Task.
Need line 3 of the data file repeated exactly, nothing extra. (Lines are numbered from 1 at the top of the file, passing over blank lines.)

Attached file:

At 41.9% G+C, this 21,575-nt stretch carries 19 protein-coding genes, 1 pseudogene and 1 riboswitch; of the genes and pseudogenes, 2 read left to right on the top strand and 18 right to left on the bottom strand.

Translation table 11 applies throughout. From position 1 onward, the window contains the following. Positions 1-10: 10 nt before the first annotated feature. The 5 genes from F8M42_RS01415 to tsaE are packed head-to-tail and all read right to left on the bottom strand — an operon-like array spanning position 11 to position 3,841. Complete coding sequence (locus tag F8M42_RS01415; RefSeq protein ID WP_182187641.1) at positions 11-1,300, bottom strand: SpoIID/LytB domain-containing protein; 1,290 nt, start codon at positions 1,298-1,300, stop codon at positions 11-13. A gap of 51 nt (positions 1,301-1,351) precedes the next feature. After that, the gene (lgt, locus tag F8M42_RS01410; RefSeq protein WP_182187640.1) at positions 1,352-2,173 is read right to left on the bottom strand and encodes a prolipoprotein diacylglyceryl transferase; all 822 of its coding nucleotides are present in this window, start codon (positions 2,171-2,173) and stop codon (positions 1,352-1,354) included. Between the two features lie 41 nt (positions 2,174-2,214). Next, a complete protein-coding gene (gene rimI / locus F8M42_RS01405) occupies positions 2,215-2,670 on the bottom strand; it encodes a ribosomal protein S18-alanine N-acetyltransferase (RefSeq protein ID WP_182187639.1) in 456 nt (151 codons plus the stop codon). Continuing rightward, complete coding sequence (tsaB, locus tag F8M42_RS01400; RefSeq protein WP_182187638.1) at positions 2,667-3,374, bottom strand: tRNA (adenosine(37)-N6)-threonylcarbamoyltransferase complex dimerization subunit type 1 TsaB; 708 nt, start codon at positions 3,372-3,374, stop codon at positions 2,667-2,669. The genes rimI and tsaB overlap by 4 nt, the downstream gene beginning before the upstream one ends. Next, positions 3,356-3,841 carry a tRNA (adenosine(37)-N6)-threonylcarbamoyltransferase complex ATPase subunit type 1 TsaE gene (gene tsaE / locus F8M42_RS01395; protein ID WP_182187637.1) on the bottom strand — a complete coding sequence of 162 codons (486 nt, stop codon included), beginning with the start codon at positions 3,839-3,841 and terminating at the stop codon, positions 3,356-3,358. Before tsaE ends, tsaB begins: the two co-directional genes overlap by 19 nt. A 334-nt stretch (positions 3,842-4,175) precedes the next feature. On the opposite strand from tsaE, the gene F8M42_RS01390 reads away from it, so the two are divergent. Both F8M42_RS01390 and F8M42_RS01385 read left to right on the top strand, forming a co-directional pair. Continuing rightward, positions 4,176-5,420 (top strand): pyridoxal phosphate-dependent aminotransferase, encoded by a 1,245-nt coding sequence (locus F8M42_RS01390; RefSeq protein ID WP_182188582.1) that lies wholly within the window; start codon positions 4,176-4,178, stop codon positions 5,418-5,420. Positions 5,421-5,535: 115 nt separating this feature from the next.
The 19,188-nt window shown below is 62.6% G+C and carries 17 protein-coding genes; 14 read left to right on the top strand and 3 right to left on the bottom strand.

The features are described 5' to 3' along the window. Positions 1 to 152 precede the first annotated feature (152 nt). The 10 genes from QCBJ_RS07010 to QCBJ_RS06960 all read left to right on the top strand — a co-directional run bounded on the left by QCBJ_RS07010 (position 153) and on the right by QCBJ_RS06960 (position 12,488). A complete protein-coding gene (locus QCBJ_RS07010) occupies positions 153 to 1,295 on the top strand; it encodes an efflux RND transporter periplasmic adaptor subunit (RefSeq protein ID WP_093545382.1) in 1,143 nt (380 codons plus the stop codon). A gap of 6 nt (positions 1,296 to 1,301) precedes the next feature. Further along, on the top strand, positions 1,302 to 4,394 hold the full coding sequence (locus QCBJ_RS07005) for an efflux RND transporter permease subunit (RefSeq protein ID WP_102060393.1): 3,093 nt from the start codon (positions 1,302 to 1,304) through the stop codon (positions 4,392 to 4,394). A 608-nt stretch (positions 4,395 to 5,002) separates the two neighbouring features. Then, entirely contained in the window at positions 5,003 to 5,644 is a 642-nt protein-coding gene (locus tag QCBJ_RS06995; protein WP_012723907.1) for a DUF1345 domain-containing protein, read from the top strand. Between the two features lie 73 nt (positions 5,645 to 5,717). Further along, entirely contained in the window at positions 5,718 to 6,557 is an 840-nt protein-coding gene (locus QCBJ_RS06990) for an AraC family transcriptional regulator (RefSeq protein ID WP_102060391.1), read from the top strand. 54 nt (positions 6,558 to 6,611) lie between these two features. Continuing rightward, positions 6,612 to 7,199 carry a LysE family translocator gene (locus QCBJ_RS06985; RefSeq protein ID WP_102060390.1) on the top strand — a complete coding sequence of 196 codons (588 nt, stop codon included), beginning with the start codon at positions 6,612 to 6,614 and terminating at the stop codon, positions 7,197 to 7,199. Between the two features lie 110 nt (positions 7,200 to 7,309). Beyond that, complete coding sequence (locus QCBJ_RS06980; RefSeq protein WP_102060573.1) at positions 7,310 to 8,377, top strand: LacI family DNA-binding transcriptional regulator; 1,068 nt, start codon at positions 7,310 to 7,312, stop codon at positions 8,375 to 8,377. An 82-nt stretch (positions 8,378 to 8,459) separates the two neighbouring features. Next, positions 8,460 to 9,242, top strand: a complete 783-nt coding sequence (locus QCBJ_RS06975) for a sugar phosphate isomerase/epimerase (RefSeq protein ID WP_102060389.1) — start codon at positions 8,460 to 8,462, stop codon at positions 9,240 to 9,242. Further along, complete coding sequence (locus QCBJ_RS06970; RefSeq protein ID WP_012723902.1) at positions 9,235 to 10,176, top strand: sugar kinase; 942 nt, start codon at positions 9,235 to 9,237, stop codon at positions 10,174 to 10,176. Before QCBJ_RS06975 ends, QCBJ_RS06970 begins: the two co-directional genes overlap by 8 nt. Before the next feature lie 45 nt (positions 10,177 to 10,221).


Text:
The 19,188-nt window shown below is 62.6% G+C and carries 17 protein-coding genes; 14 read left to right on the top strand and 3 right to left on the bottom strand.